27th Heman Sweatt Symposium to Focus on Future of Black Life in Austin

AUSTIN, Texas The University of Texas at Austin 27th Heman Sweatt Symposium on Civil Rights begins April 24 with the theme "Future of Black Life in Austin" and will include a film screening, a talkback and a panel discussion. The symposium culminates with the "Evening of Honors" presentation of the Heman Sweatt Legacy Award to the Rev. Joseph C. Parker Jr., senior pastor at David Chapel Missionary Baptist Church in Austin.

This year's symposium, organized by the Division of Diversity and Community Engagement (DDCE), will provide a forum to discuss how the future of life in Austin for African Americans will affect the broader Central Texas and University of Texas communities.

Local and national publications have noted myriad changes in African American life in Austin during recent years. The number of African Americans in Central Texas has increased since 1980, but their share of the region's population has fallen from 9.2 percent in 1980 to 7 percent in the 2010 census, according to an Austin American-Statesman story in 2012. The slow emigration of African American professionals from Austin to other parts of Texas and the nation requires examination to determine what will become of black life for those who remain.

As part of the panel discussion, Eric Tang, assistant professor of African and African Diaspora Studies, will discuss his ethnographic research with longstanding members of Austin's African American community, taking into consideration the fact that blacks are the only ethnic group in Austin losing representation and what that means in light of Austin's reputation as a progressive city. Tang said, "We'll ask
whether there's anything to suggest that these statistics can be turned around. We would frame it as a call to action."

Gregory J. Vincent, vice president for diversity and community engagement, said, "At a time when the racial and ethnic makeup of Austin continues to change rapidly, it's important for us to commemorate the legacy of trailblazers like Heman Sweatt. Understanding the history of integration in Austin and at The University of Texas provides us with tools and inspiration to remain committed to diversity and retention of people of color."

The symposium is sponsored by the DDCE, with support from colleges and departments across campus.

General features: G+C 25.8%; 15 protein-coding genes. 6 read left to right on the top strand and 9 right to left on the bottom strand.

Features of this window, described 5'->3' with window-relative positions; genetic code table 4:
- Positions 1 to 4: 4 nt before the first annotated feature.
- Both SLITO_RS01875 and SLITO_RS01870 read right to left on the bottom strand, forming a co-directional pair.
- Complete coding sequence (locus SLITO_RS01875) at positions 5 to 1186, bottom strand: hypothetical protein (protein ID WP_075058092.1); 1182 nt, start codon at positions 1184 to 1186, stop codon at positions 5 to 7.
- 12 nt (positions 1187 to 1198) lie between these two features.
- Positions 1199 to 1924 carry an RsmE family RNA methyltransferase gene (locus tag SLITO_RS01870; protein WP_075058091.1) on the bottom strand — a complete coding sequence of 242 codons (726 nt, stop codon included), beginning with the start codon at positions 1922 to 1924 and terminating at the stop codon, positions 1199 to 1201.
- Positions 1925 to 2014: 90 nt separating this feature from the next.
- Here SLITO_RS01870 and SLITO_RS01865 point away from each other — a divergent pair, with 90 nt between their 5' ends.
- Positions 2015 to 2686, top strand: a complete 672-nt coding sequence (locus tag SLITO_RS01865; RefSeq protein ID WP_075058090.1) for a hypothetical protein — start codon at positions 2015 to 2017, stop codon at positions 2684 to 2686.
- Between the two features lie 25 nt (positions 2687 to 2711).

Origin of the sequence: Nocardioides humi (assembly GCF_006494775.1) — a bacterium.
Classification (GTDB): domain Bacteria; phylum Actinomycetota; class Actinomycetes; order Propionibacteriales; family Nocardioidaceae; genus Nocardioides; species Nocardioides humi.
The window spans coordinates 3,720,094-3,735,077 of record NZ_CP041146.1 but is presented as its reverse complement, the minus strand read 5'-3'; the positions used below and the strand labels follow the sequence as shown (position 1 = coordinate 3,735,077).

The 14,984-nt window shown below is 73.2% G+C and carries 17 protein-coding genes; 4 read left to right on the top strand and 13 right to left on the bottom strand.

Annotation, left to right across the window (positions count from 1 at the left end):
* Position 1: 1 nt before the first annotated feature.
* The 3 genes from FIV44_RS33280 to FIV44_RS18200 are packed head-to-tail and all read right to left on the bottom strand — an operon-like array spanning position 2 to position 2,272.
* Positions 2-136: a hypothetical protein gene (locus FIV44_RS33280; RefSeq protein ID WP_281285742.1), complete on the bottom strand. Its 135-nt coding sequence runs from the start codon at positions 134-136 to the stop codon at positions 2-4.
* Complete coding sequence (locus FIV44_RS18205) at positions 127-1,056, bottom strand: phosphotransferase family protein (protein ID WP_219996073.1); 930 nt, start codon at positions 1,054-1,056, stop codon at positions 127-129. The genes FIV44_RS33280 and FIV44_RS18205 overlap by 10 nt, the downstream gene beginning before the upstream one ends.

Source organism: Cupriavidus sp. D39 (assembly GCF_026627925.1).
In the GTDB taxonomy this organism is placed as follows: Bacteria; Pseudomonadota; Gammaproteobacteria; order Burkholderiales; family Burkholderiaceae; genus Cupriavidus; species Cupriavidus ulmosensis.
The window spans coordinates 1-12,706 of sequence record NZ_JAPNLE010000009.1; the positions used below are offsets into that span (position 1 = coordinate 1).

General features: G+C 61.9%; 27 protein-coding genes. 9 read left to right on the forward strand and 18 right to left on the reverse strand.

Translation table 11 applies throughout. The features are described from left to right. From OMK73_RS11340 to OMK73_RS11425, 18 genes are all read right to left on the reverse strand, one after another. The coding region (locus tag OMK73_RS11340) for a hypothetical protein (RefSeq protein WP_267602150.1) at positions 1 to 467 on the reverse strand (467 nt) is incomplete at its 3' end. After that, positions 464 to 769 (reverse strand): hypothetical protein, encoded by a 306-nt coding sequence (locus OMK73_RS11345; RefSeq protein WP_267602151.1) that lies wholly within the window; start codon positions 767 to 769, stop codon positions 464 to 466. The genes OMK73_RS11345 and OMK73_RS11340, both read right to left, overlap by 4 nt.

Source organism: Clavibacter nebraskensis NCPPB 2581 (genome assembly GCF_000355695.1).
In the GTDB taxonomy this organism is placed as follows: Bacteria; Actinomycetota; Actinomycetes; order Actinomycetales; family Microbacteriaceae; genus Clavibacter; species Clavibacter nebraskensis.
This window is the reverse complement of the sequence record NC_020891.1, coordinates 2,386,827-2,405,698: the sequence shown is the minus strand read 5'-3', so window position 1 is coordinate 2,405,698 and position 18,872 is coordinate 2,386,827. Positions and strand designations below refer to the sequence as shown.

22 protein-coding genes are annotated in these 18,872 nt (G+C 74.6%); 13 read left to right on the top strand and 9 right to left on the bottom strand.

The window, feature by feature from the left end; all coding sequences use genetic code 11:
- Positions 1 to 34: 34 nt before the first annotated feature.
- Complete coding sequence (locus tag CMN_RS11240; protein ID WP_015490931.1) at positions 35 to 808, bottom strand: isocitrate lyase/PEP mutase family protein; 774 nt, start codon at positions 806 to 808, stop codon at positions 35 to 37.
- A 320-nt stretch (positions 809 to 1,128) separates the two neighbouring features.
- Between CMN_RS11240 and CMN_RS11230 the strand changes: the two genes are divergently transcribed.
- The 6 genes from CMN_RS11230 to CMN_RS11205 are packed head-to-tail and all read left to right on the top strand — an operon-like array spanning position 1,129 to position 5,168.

Schedule of Events:

Wednesday, April 24, 6-9 p.m. Film Screening: "The Powerbroker: Whitney Young's Fight for Civil Rights"

(Presented in partnership with the Austin Area Urban League)

LBJ Library and Museum, Frank Erwin Atrium, 2313 Red River St.

Synopsis: "The Powerbroker: Whitney Young's Fight for Civil Rights" tells the story of Whitney Young, whom biographer Nancy Weiss Malkiel called "the inside man of the black revolution." By challenging America's business and political communities directly, Young was able to make inroads where other civil rights leaders could not. His efforts to open the doors of equal opportunity were often attacked by the people he was trying to help. The film chronicles the public and private trials of a man navigating a divided society in an explosive time.

Wednesday, May 1, 6-8:30 p.m. Panel: "Future of Black Life in Austin"

Etter-Harbin Alumni Center, Legends Room, 2110 San Jacinto Blvd.

Join community leaders and City of Austin officials in a discussion about the "Future of Black Life in Austin" and issues faced by the African American community. African Americans are the only major racial group in Austin experiencing a decline in population, as families are being displaced from their historical neighborhoods and options for healthy and sustainable living for people of color are becoming increasingly scarce.


  • King Davis (moderator), director, Institute for Urban Policy Research and Analysis, The University of Texas at Austin
  • Shannon Jones III, deputy director, Austin/Travis County Health and Human Services Department
  • Margo Frasier, police monitor, City of Austin
  • Eric Tang, assistant professor, African and African Diaspora Studies, The University of Texas at Austin
  • Damaris Nicholson, staff member, Center for Disproportionality and Disparities, Texas Health and Human Services Commission

Friday, May 3, 7-10 p.m.  Special Event: "Heman Marion Sweatt Evening of Honors"

Etter-Harbin Alumni Center, 2110 San Jacinto Blvd.

Black-tie attire.

In honor of the 27th anniversary of the Heman Sweatt Symposium on Civil Rights, the Division of Diversity and Community Engagement will present senior pastor Joseph C. Parker Jr. with the Heman Marion Sweatt Legacy Award. This award honors a University of Texas at Austin alumnus, faculty member, staffer, student or friend who embodies the life and legacy of Heman Marion Sweatt by breaking down barriers and challenging the status quo.

Pastor Parker is available for interviews in advance of the "Evening of Honors."

For more information, please visit the Sweatt Symposium website.